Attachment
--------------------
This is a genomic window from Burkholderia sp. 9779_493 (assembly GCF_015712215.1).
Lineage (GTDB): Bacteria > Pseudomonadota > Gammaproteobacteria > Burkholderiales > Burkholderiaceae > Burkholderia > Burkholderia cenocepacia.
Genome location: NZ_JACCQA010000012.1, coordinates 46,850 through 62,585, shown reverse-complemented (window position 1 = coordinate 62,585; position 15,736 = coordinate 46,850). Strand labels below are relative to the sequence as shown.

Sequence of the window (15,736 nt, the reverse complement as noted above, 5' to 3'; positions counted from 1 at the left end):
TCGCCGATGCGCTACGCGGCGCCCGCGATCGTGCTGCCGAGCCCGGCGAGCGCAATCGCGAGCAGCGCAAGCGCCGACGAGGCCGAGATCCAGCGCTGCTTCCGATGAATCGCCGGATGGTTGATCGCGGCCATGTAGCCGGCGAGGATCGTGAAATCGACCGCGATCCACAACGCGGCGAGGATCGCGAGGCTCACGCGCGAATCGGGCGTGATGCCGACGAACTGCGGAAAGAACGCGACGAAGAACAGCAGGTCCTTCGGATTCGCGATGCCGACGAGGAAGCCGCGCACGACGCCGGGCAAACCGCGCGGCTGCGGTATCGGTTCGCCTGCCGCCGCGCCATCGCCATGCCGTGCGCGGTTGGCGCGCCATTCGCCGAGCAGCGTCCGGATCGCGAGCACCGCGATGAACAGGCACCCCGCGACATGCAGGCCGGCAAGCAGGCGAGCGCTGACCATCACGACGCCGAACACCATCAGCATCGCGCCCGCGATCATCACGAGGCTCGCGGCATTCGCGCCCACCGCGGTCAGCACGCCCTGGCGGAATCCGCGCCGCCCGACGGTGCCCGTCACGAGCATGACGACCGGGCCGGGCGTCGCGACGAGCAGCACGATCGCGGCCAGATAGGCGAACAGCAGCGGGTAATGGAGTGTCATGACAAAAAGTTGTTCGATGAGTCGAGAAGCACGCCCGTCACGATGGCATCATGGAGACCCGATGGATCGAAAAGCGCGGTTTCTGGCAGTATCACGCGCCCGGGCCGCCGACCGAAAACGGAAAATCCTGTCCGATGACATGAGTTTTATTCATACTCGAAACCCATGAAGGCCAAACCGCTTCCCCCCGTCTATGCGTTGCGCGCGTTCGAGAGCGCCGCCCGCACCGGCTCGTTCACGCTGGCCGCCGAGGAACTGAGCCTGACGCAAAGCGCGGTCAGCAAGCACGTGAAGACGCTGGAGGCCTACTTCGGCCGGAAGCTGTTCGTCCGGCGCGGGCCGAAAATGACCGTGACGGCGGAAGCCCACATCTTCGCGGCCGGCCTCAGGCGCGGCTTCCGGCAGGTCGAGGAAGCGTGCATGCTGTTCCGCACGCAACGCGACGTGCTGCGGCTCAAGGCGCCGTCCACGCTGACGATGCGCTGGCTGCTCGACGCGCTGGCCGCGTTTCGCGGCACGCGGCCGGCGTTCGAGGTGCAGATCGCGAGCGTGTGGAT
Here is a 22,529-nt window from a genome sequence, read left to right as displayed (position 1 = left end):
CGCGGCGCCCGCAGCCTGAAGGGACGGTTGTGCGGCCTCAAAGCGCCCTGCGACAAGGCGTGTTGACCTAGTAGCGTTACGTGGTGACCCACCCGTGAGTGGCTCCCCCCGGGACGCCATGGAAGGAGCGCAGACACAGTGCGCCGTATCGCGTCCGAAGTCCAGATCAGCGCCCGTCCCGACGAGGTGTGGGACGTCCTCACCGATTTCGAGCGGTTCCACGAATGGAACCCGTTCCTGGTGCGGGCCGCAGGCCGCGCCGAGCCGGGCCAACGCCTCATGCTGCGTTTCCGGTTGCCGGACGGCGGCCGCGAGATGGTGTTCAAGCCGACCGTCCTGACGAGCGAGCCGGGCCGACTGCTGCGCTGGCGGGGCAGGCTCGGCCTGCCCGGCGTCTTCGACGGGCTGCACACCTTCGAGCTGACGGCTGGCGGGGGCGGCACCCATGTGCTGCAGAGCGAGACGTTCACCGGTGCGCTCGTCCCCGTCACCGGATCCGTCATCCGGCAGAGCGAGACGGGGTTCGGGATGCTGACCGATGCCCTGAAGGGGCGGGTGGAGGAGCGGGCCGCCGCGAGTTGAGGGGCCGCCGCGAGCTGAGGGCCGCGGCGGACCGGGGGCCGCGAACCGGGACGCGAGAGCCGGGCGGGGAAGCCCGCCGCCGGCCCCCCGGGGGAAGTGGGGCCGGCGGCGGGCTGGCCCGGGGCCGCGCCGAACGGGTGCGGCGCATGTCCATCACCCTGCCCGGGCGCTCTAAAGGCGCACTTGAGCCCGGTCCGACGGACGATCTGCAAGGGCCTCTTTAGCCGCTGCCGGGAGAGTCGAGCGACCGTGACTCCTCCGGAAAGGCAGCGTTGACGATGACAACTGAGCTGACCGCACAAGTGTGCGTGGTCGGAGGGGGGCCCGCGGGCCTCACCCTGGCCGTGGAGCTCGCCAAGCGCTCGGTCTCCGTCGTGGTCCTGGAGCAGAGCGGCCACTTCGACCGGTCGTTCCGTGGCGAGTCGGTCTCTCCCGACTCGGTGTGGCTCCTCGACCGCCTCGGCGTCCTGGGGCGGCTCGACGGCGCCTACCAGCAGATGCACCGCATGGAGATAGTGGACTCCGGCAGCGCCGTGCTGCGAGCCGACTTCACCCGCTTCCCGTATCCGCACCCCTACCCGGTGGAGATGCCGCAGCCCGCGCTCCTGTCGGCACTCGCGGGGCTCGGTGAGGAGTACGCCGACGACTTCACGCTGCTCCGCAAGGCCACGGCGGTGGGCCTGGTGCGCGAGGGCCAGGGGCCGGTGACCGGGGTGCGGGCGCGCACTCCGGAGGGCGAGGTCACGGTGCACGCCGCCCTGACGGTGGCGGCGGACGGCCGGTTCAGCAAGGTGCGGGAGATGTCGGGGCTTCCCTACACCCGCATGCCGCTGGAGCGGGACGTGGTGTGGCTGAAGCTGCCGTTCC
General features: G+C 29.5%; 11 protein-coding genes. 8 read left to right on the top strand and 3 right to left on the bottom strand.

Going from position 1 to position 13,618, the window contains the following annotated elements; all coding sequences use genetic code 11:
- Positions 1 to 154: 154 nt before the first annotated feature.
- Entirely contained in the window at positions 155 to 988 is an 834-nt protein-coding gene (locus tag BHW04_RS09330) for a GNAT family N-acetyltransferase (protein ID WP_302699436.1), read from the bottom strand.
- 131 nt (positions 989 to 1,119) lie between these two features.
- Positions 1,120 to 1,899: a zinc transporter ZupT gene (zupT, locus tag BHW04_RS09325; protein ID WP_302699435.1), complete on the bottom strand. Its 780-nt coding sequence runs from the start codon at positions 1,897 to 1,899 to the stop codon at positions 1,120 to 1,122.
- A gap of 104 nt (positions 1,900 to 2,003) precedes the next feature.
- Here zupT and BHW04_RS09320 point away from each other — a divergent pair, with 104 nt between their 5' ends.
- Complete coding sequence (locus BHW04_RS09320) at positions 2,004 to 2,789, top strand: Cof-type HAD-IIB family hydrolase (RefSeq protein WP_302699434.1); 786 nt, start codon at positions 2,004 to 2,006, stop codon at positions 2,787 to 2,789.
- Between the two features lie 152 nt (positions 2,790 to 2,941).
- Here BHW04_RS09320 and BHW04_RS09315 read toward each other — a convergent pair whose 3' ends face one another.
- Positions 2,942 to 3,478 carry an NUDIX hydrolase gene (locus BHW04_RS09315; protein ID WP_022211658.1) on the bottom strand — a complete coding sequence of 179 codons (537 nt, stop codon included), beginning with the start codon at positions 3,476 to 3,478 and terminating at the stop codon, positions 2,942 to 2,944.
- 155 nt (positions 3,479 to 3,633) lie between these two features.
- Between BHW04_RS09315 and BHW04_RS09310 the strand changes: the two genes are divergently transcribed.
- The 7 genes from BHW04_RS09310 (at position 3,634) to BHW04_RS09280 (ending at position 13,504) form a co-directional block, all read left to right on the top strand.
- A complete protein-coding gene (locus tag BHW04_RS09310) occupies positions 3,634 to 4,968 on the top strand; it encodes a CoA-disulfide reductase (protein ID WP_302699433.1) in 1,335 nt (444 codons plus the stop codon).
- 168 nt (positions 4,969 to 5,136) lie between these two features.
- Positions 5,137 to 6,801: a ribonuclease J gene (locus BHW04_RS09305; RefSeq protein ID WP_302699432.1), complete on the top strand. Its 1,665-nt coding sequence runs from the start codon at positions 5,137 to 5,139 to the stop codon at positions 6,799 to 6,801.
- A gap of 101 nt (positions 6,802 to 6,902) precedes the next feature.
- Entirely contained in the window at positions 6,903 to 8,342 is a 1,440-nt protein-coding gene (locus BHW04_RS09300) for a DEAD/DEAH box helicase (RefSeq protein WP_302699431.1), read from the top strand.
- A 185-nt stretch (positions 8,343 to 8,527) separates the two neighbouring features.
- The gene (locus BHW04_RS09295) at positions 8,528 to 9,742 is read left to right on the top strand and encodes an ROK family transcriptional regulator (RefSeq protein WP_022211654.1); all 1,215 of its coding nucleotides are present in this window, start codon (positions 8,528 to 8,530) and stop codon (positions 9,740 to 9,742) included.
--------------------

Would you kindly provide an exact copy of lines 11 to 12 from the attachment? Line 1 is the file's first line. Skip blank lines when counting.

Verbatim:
- Entirely contained in the window at positions 155 to 988 is an 834-nt protein-coding gene (locus tag BHW04_RS09330) for a GNAT family N-acetyltransferase (protein ID WP_302699436.1), read from the bottom strand.
- 131 nt (positions 989 to 1,119) lie between these two features.